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Empire’s Full Cover Story on Star Wars: The Last Jedi

The Last Jedi is less than 100 days away and Empire Magazine takes its turn with its eight page spread covering the film. We have shared bits and pieces from the spread with you this week, and now that the issue is released, we can put it all together for you, including some new bits of info and quotes.





Take a deep breath, The Last Jedi is on its way, and Empire Magazine is here to quench our thirst, if only for a moment. Rian Johnson delves into the creative process, from how Star Wars stories are developed, channeling the old, imagining and creating the new, and melding them together to create the next chapter in the cherished saga.


The most tiresome question Johnson receives must be about who is in charge, who is really in creative control of these films? Skeptics assume it’s nothing more than Disney suits ultimately making the call, but Johnson, although likely tired of answering the question, knows how important it is, especially now with recent events, to make it clear his experience in creating this film was no different than anything he has done before in regards to the control and freedom he had:


The perception of these films is that they’re all planned out on a secret sheet of paper in advance, but that’s just not the case. I wasn’t given an outline of where it goes or even a list of things to hit. It really was just, ‘Okay, what’s next?’





Johnson didn’t dictate his story outline, instead he quite literally asked himself open ended questions, limiting the restrictions on where he could take these characters, old and new:


I had a couple keynote ideas, then I just started freedom writing with each of the characters. What do I know about them? Where do I want to see them go? What would be the toughest thing each of them could be faced with? I started this big document that ended up growing and growing and eventually a through-line started to become clear.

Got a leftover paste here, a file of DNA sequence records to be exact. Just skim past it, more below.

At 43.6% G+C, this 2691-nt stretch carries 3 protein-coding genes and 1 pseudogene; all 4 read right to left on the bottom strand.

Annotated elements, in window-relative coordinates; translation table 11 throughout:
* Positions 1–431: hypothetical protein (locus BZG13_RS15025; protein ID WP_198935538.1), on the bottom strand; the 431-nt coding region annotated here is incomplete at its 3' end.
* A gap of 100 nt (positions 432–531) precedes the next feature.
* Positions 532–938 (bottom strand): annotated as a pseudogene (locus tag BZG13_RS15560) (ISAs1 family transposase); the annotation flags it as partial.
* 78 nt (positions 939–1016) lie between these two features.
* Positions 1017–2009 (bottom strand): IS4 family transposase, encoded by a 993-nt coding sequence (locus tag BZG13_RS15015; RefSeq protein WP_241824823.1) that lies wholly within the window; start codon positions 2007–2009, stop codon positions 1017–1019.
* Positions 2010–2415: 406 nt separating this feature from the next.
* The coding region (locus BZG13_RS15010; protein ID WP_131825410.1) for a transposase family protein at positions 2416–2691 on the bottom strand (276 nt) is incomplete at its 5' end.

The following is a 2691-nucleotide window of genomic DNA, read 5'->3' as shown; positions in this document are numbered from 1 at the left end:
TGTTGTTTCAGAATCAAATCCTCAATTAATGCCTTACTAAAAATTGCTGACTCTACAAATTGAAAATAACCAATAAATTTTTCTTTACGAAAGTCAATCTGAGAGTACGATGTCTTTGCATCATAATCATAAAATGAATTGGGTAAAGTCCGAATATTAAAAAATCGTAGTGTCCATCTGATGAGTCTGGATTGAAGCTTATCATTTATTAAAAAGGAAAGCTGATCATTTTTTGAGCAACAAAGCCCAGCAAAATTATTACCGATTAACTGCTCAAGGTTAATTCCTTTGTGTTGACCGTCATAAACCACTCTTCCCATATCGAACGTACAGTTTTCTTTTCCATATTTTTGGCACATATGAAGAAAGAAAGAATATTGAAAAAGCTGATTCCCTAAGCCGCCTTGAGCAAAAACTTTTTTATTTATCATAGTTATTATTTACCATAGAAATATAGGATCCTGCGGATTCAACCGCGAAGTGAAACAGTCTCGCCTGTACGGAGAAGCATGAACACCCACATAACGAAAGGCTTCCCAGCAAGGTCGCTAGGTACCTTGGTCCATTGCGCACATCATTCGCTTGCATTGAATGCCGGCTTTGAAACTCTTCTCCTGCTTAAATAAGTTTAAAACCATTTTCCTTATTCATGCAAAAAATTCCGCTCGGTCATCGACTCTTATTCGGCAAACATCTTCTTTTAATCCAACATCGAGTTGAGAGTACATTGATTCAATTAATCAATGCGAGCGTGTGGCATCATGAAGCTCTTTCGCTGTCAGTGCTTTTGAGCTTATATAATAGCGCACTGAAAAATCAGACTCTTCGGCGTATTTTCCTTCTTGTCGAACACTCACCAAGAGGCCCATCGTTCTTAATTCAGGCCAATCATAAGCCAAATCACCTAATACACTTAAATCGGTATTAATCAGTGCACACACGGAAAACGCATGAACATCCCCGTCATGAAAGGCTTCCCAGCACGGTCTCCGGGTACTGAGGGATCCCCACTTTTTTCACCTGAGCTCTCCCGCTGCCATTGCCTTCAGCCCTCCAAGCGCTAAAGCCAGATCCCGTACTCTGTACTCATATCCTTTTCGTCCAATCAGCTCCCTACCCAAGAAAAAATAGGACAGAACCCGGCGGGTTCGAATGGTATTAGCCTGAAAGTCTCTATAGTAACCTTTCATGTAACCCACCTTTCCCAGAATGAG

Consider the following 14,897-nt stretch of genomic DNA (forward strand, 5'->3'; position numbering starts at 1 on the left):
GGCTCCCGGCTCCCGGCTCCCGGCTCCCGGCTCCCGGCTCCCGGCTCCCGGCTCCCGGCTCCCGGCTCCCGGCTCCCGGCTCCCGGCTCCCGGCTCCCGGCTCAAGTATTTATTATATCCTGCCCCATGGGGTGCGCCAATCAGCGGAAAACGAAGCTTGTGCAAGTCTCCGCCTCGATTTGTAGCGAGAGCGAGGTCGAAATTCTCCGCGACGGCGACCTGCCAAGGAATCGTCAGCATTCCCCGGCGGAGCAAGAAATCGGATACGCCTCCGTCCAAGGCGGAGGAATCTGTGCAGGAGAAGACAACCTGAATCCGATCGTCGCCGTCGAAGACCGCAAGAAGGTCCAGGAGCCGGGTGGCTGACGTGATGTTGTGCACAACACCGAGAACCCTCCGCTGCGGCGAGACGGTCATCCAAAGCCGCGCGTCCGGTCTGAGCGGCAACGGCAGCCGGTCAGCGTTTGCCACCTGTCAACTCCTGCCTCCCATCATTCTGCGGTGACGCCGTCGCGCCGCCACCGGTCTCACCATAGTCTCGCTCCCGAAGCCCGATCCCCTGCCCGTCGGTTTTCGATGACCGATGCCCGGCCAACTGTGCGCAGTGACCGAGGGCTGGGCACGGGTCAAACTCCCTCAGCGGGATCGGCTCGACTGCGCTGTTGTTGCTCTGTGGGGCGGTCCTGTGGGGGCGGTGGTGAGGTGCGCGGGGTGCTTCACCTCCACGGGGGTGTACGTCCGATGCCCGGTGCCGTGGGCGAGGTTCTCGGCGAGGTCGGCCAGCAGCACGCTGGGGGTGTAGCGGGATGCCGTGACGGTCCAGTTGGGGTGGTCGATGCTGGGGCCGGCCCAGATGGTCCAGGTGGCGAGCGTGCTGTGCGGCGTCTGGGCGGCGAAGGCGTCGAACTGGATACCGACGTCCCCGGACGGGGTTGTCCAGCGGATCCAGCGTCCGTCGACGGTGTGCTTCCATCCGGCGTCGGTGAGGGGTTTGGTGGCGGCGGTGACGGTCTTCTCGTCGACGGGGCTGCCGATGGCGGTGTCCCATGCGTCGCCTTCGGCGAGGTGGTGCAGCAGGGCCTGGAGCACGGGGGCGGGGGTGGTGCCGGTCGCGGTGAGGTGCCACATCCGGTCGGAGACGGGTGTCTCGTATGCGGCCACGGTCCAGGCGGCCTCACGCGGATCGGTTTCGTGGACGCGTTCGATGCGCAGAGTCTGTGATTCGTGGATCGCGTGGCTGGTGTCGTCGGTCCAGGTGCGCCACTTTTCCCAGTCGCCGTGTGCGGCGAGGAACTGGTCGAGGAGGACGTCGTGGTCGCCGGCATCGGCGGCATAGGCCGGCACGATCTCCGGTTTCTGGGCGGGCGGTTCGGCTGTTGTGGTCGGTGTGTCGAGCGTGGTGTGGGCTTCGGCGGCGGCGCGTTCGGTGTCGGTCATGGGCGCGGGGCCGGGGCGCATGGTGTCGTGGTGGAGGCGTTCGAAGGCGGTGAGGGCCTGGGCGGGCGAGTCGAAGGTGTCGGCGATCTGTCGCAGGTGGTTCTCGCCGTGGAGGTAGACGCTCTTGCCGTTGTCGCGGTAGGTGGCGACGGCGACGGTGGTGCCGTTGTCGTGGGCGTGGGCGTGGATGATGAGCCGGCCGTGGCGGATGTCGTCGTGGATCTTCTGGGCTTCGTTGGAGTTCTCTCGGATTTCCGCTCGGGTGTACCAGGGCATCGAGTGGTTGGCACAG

Place your bets as you venture into a bit of high society in the Star Wars galaxy. We’ve seen dive bars riddled with scum and villainy, we’ve seen lavish scenic planets and places of royalty in the prequels, and now we’ll see where the wealthy carefree, couldn’t care less crowd goes to play, Canto Bight on Cantonica!


I wanted a new environment that was dunking your head in a cool bath of water, right in the middle of the movie. Apart from the prequels, all the touchstones that make something feel like Star Wars involve griminess and dirt. I wanted something completely different. I thought, ‘What would Monte Carlo of the Star Wars universe look like?’

It’s like Mos Eisley but they are all rich jerks, as opposed to slimy, underworld guys. They’re a ctually worse: they’re slimy underworld guys wearing tuxedos and driving yachts.





Everybody is asking what will we expect to see from Luke Skywalker in The Last Jedi, after his brief but muted yet powerful cameo in The Force Awakens. Johnson asked himself the same questions when developing the story. Reassuringly protective of Luke Skywalker the hero, the kid in Johnson knows that Skywalker is no runaway, but where is he mentally? What has brought him to this point? He explains his process in answering those:


Who is Luke Skywalker? But more than that, who’s Luke Skywalker now? I grew up with an idea of who Luke was, so the real question was why is Luke on that island? Luke’s no coward, he is not hiding from a fight, so there must be some reason he’s there that makes sense to him. That was the first nut to crack. The seed for the whole story was inside that shell. I just had to get to it.

The Force Awakens might have been a film about Luke Skywalker, but The Last Jedi is Luke Skywalker’s film. Missing for decades, his trusty X-Wing rusting beneath the waves, Luke finds redemption in the form of Rey.